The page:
If the hot section of your exhaust has developed a leak, you are much better off to replace it than to attempt a repair.
Removing the 9/16″ hex-headed bolts of the exhaust flange can be a real problem if they have had water damage over the years. Your best chance is with a six-pointed box-end wrench and rubber mallet (or socket if space permits). If the bolts fail or break off, the easiest approach is usually to remove the manifold and take it to a shop to have the bolts ground off, drilled out, etc. If the hot section is not that large, you may be able to simply remove it from the inlet to the muffler, or by cutting it off as close to the manifold as possible with a hacksaw).
One of the benefits of removing the manifold is that you can have a local machine shop hot tank it to clean the water jacket. – Updated: March 24, 2004
The piping between the back of the manifold and the inlet to the water-lift muffler is normally called the “hot section”, or “dry section”, due to the fact that this section of the exhaust system is not cooled by engine cooling water. The only engine part of this system is the flange which bolts to the back of the manifold. The center of this flange is threaded to accommodate inch and a quarter pipe threads.
The most common approach is to construct the hot section of the exhaust out of regular inch and a quarter pipe (black iron, stainless, brass, etc.). This pipe is available at most local plumbing supply shops. The hot section should basically extend as high as possible (no doubt the reason that it is sometimes called a “riser”, and then down to the inlet of the water-lift muffler which should be mounted as low as possible. This vertical dimension affords protection against water backing up into the exhaust manifold.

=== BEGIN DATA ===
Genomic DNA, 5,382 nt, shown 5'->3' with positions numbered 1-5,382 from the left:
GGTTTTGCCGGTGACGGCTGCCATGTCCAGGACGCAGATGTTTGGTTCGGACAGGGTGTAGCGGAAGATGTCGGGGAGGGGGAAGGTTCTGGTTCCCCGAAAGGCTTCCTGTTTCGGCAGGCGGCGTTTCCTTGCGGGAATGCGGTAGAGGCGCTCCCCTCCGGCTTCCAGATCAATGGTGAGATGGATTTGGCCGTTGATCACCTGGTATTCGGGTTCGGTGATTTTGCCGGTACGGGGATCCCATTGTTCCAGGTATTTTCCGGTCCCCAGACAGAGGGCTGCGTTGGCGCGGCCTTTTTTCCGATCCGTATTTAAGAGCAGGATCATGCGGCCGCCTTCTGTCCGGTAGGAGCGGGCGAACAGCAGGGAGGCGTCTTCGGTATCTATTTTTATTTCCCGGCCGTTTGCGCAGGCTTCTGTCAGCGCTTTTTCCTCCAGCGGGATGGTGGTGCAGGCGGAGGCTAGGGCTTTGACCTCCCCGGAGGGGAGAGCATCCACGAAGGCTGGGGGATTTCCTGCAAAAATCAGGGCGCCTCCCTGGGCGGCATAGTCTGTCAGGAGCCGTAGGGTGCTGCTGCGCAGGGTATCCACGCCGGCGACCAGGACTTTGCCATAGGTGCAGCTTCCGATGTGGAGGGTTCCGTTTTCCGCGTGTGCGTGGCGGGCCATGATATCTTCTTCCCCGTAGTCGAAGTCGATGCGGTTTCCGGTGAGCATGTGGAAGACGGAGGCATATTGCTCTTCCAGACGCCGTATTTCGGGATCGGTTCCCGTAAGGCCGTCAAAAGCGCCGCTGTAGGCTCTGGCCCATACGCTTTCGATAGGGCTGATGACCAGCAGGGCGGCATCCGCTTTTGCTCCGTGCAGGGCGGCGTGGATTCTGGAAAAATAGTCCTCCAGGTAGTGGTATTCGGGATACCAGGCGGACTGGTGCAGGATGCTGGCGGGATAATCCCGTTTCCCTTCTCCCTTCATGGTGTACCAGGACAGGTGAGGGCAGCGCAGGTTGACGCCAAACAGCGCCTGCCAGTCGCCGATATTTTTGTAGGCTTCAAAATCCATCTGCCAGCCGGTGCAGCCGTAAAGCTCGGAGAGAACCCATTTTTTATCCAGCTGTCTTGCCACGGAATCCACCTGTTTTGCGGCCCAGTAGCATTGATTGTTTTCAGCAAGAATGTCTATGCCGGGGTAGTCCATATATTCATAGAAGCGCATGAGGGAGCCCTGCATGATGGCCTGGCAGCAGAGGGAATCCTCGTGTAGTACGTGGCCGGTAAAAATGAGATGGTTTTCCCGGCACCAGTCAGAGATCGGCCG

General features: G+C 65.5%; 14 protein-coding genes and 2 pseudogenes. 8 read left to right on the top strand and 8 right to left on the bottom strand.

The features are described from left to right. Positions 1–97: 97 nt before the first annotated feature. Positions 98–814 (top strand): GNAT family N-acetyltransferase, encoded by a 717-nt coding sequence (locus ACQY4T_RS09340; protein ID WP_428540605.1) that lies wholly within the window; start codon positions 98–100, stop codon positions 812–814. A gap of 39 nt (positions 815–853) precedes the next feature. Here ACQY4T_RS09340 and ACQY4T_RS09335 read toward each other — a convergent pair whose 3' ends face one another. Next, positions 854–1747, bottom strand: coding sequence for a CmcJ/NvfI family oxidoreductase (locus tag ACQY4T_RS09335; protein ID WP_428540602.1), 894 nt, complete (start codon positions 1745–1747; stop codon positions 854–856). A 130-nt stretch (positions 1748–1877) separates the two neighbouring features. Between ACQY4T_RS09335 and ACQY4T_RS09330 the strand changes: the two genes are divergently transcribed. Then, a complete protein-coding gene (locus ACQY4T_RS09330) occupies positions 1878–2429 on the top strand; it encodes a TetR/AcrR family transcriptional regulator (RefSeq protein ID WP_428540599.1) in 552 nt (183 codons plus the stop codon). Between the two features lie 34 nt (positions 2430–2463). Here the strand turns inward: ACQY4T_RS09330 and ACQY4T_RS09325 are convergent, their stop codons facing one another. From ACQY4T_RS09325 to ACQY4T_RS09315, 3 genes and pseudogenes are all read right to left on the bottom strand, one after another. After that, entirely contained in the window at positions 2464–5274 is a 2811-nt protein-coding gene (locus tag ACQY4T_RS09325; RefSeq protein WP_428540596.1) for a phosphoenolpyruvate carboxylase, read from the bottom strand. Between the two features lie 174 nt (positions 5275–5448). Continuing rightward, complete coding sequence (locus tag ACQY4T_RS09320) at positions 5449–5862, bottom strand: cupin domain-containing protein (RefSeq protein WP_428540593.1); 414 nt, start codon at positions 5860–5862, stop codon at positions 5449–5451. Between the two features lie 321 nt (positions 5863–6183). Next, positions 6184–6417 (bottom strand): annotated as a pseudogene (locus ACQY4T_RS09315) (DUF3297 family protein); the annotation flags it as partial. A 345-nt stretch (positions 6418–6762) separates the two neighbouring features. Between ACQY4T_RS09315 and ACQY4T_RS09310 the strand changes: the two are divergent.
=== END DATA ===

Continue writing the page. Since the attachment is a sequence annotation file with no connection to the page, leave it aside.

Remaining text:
If you’re replacing an existing system, it is very convenient to take the entire hot section to the local plumbing shop and simply have them match up the same nipples and elbows that were used in the original system.
Engine cooling water should be introduced just before the water-lift muffler. You can drill and tap a 1/4″ pipe-threaded hole directly into the piping of the hot section, or install a “T” fitting, with the stem of the “T” bushed down to receive a 1/4” male pipe thread x 1/2″ brass hose barb.